Edward Coke, fully Sir Edward Coke

Coke, fully Sir Edward Coke

English Jurist, Barrister, Judge and Politician

Author Quotes

Only this incident inseparable every custom must have, viz., that it be consonant to reason; for how long soever it hath continued, if it be against reason, it is of no force in law.

Things are worth what they will fetch at a sale.

Ratio est anima legis; for then are we said to know the law, when we apprehend the reason of the law; that is, when we bring the reason of the law so to our owne reason, that wee perfectly understand it as our owne; and then, and never before, we have such an excellent and inseparable propertie and ownership therein, as wee can neither lose it, nor any man take it from us, and will direct us (the learning of the law is so chained together) in many other cases. But if by your studie and industrie you make not the reason of the law your owne, it is not possible for you long to retaine it in youre memorie.

Those who consent to the act and those who do it shall be equally punished.

Reason is the life of the law; nay, the common law itself is nothing else but reason - the law which is perfection of reason.

Though the bribe be small, yet the fault is great.

Fraud and deceit abound in these days more than in former times.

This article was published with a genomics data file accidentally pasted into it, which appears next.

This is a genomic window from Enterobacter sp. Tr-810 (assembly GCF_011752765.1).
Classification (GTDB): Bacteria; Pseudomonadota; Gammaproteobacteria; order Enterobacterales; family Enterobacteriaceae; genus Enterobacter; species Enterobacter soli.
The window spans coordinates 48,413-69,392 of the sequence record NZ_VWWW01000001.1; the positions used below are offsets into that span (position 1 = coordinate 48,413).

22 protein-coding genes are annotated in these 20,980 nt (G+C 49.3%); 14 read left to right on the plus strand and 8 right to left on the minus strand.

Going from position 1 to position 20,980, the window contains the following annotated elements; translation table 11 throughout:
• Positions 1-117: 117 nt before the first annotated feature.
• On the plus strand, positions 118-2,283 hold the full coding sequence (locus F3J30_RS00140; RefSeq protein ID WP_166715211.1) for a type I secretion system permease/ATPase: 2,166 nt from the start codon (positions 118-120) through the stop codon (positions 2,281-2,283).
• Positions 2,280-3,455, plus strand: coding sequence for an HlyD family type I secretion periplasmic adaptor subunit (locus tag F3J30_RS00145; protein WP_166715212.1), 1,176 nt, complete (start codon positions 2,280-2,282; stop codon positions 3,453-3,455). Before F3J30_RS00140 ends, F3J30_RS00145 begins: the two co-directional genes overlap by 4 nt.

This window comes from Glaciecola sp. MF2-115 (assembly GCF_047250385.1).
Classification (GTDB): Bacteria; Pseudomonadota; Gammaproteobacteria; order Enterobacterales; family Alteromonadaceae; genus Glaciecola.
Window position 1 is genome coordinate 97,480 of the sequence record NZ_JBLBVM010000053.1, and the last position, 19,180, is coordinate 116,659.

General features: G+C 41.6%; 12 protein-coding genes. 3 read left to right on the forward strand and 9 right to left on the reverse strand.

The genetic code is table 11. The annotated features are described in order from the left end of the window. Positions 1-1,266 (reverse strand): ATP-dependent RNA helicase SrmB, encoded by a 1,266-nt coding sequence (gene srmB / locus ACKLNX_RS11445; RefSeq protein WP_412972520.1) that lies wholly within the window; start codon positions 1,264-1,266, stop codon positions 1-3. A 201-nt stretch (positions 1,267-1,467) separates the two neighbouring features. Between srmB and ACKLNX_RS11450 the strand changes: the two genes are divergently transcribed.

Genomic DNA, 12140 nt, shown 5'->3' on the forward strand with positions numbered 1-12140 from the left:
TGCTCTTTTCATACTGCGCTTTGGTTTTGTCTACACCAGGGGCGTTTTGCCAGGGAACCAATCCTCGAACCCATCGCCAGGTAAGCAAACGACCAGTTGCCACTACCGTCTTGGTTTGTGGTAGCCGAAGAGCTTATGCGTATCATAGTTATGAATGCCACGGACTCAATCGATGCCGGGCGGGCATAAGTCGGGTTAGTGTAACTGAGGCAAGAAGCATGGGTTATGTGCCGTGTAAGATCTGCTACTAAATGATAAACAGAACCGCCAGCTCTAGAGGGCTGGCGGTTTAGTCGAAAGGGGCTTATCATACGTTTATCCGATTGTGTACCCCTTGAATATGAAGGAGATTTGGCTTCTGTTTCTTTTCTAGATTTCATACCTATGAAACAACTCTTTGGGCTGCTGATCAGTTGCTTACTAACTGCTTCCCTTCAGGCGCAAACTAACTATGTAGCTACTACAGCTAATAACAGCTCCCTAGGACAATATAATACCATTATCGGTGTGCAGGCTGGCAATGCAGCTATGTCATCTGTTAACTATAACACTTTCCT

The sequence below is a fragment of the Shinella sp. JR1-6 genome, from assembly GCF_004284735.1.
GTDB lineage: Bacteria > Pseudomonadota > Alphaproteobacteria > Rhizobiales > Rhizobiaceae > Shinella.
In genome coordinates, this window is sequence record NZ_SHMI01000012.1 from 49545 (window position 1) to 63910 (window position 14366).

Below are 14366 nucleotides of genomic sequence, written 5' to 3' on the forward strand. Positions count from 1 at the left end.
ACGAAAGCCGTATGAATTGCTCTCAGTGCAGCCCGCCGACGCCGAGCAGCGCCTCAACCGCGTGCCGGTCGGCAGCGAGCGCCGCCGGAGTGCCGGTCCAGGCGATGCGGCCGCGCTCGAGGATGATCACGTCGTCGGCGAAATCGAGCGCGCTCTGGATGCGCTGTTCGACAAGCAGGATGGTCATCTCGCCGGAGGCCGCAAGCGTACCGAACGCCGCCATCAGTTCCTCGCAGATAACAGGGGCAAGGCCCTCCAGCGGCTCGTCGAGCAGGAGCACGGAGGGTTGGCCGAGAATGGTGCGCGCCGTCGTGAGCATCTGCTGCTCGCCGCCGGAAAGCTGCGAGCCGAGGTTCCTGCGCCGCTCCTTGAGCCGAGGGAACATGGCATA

Seven hours to law, to soothing slumber seven; Ten to the world allot, and all to heaven

We have a maxim in the House of Commons, and written on the walls of our houses, that old ways are the safest and surest ways.

He is not cheated who knows he is being cheated.

So use your own property as not to injure that of another.

We should speak as the populace but think as the learned.

Hell is paved with good intentions.

Success in crime always invites to worse deeds.

Where there are many counselors there is safety.

Hope is a waking dream.

The cause ceasing, the effect ceases also.

You should trust any man in his own art provided he is skilled in it.

How long soever it hath continued, if it be against reason, it is of no force in law.

The Common lawes of the Realme should by no means be delayed for the law is the surest sanctuary, that a man should take, and the strongest fortresse to protect the weakest of all, lex et tutissima cassis.

It is better, saith the law, to suffer a mischief that is peculiar to one, than an inconvenience that may prejudice many

The gladsome light of jurisprudence.

It is commonly said, that three things be favored in law; life, liberty, and dower.

The home to everyone is to him his castle and fortress, as well for his defense against injury and violence, as for his repose.

It is therefore necessary that memorable things should be committed to writing, and not wholly betaken i. e., committed to slippery memory which seldom yields a certain reckoning.

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Coke, fully Sir Edward Coke
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English Jurist, Barrister, Judge and Politician